White House Press Secretary Sarah Sanders refuses to condemn Trump's attacks on female journalists

"Women wanted to be treated equally, and we have a president that certainly does that," Sanders claims

Published December 12, 2018 7:30PM (EST)

Sarah Huckabee Sanders (AP/Alex Brandon)
Sarah Huckabee Sanders (AP/Alex Brandon)

President Donald Trump has mocked many female reporters throughout the first two years of his presidency, but White House Press Secretary Sarah Huckabee Sanders refused to say whether the president's treatment of those women, specifically, goes too far.

In conversation with Politico's White House reporter Eliana Johnson on Tuesday, Sanders claimed that Trump has been equally tough on male reporters during press briefings.

"The president's had an equal number of contentious conversations with your male colleagues," Sanders told Johnson at the sixth annual Women Rule Summit. "Women wanted to be treated equally, and we have a president that certainly does that."

However, Trump has personally criticized many reporters throughout his time in the Oval Office. During a press conference in the Rose Garden in October, he insulted ABC's Cecilia Vega's intellect, saying, "I know you're not thinking. You never do." He has also condemned male reporters, getting into a heated confrontation with CNN's Jim Acosta last month that led the White House to suspend Acosta's press credential, which has since been reinstated.

But the president's attacks on female reporters appears much more extensive. One of the most pointed examples of this was on display when Trump insulted MSNBC anchor Mika Brzezinski, or as he referred to her, "low I.Q. Crazy Mika." Trump claimed she "was bleeding badly from a face-lift" when she tried to court him for an interview last year.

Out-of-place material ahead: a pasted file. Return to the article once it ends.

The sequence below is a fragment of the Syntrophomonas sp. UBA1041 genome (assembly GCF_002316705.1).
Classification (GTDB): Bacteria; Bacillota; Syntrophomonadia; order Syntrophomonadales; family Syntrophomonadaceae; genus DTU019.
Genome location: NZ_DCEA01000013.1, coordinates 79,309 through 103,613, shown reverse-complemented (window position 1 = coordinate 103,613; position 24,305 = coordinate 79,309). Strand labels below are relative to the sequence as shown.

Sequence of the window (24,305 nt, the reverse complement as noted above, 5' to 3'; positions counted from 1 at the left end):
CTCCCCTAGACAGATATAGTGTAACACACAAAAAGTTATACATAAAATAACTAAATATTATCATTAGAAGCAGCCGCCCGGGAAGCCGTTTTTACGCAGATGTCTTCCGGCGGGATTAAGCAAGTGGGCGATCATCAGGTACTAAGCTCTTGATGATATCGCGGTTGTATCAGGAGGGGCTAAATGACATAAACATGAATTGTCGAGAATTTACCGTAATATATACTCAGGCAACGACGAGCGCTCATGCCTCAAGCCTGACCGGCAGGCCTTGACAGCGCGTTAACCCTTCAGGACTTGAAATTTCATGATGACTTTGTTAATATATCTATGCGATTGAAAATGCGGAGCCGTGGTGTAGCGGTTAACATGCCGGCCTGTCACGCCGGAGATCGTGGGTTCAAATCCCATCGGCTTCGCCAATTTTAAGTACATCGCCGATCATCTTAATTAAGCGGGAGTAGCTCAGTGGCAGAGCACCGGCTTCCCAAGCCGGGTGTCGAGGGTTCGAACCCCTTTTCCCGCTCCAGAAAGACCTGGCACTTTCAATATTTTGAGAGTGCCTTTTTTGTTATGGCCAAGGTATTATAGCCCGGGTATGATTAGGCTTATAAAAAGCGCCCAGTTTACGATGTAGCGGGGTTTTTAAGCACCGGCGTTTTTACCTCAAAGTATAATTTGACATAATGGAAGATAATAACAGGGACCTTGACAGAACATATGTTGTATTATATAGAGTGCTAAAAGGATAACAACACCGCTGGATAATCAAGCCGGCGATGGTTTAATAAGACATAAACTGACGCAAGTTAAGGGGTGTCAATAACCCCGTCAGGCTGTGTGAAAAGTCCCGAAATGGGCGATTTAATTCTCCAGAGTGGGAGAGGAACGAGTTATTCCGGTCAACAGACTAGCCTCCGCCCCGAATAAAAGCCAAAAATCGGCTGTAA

In an press gaggle with reporters days after the news conference at which he clashed with Acosta, the president called veteran White House reporter April Ryan a "loser." At the same press gathering, Trump said CNN's Abby Phillip "asks a lot of stupid questions" after she asked him whether he wanted his acting attorney general, Matthew Whitaker, to "rein in" on Robert Mueller, the special prosecutor who is investigating allegations of collusion between Trump's 2016 presidential campaign and the Russian government.

Also last month, the president accused Yamiche Alcindor, a correspondent of color for PBS Newshour, of asking a racist question when she asked him whether he was concerned that his rhetoric was emboldening white nationalists. "That is such a racist question," Trump said, adding that the question "is so insulting to me. It's a very terrible thing you said."

Early in his presidency, Trump attracted negative publicity after he commented on Irish reporter Caitríona Perry's appearance. He called her over to his desk in a bizarre exchange that sparked outrage on social media.

However, during her talk with Johnson, Sanders dodged a question from her about whether Trump's behavior toward journalists of all genders was appropriate, and instead said she would prefer that both the media and the president dial down the heat in their interactions.

"I don't always find the behavior of the press to be appropriate either," Sanders said. "The president is somebody who's a fighter. When he gets hit he always hits back and I think that the people of this country knew exactly who Donald Trump was and they came out and 63 million Americans voted for him."



By Shira Tarlo

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